permits identification of the most salient features of the participant's
knowledge, beliefs and assumptions, and provides a visual display of how
this knowledge is organized and conceptualized. Nurses also will be asked
to provide their responses to case studies about assessment and analgesia
administration. Data analysis will include use of descriptive and content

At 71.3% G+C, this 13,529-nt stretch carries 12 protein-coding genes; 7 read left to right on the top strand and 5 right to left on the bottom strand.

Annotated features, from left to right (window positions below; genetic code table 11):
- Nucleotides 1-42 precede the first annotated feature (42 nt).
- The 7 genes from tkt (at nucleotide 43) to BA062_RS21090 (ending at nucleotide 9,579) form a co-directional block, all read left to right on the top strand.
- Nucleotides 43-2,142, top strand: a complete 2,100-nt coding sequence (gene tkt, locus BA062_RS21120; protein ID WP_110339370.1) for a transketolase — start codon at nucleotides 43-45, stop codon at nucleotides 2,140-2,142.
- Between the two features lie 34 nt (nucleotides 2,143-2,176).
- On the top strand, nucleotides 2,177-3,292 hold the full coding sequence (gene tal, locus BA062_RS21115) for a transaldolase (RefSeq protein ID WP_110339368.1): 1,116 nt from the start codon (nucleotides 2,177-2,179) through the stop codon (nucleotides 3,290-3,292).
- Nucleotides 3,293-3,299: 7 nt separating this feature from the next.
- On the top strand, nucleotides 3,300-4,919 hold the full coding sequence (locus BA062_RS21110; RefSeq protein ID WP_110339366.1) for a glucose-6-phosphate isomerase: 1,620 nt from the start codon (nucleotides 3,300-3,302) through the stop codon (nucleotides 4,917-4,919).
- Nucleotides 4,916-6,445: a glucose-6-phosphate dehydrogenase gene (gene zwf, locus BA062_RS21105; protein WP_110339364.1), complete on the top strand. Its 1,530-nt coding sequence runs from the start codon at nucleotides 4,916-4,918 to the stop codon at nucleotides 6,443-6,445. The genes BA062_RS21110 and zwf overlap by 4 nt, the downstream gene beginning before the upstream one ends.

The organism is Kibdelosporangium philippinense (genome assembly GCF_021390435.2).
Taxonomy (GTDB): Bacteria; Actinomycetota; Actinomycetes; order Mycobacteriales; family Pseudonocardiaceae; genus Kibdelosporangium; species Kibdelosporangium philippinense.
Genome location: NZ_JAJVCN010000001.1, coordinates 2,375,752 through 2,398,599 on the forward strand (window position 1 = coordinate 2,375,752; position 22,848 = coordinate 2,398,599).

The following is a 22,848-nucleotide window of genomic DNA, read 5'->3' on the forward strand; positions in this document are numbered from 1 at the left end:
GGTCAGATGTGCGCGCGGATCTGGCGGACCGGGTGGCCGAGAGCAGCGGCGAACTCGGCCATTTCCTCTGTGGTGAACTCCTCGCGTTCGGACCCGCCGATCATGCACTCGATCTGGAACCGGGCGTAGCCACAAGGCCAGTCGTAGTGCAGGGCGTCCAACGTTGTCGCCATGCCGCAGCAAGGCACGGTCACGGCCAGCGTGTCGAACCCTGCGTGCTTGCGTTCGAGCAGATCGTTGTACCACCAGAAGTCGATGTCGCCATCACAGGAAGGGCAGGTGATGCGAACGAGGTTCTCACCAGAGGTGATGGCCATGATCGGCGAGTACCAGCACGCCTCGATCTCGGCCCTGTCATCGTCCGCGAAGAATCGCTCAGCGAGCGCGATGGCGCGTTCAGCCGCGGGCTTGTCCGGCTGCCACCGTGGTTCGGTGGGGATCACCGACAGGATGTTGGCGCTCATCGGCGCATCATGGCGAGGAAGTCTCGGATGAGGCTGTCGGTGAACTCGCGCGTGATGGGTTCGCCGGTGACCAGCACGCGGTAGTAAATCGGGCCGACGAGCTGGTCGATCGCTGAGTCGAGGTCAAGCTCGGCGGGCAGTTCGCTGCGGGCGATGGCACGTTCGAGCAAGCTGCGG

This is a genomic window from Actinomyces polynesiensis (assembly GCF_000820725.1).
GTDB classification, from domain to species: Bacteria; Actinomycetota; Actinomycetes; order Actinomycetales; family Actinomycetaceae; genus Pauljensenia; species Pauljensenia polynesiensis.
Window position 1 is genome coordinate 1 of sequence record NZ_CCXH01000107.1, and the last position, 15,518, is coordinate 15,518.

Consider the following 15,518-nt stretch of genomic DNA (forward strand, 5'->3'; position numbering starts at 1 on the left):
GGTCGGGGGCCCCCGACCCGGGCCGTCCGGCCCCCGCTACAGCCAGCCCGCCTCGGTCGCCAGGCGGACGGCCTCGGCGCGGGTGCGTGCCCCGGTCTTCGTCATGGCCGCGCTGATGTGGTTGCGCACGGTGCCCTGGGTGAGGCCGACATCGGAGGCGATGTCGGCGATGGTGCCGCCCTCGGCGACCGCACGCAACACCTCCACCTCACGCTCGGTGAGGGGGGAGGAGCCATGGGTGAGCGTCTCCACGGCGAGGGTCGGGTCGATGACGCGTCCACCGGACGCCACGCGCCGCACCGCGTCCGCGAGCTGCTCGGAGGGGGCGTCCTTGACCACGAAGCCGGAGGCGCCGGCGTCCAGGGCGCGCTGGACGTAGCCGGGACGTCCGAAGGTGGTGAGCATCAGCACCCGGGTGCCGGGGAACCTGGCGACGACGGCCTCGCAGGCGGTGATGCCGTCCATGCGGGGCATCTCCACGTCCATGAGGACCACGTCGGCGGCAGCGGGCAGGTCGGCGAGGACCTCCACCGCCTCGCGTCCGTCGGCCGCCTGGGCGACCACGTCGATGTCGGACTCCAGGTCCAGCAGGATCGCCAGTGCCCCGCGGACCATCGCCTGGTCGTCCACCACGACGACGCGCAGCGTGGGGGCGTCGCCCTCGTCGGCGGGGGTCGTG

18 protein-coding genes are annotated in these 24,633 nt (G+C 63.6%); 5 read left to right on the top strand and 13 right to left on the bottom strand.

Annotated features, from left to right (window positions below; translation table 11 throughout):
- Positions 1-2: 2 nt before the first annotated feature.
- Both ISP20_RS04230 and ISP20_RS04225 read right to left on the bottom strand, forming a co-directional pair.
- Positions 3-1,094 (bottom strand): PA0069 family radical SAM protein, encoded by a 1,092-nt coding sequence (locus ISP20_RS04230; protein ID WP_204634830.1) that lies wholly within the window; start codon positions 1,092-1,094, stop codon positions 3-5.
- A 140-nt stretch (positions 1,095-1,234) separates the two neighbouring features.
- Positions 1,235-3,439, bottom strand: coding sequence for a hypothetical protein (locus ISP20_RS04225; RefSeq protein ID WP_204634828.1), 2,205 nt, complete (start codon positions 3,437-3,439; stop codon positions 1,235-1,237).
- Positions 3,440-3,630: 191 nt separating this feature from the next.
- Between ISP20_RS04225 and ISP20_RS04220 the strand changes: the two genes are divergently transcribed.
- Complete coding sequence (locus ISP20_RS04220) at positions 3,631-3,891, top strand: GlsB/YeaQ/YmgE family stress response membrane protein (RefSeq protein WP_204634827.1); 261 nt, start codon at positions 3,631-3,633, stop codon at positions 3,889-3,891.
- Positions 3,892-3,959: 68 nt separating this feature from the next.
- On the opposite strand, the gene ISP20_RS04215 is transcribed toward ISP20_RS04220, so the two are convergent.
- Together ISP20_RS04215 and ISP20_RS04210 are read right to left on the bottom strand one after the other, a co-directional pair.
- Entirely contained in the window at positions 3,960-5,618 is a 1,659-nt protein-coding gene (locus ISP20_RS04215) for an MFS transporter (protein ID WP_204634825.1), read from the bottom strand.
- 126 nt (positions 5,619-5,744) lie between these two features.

analyses to address the study objectives.
Repository Posting Date:
26-Oct-2011
Date of Publication:
17-Oct-2011
Sponsors:
Midwest Nursing Research Society

Full metadata record

DC FieldValue Language
dc.typePresentationen_GB
dc.titleNurses Perceptions of Children's Pain: A Pilot Study of Cognitive Representationsen_GB
dc.identifier.urihttp://hdl.handle.net/10755/159162-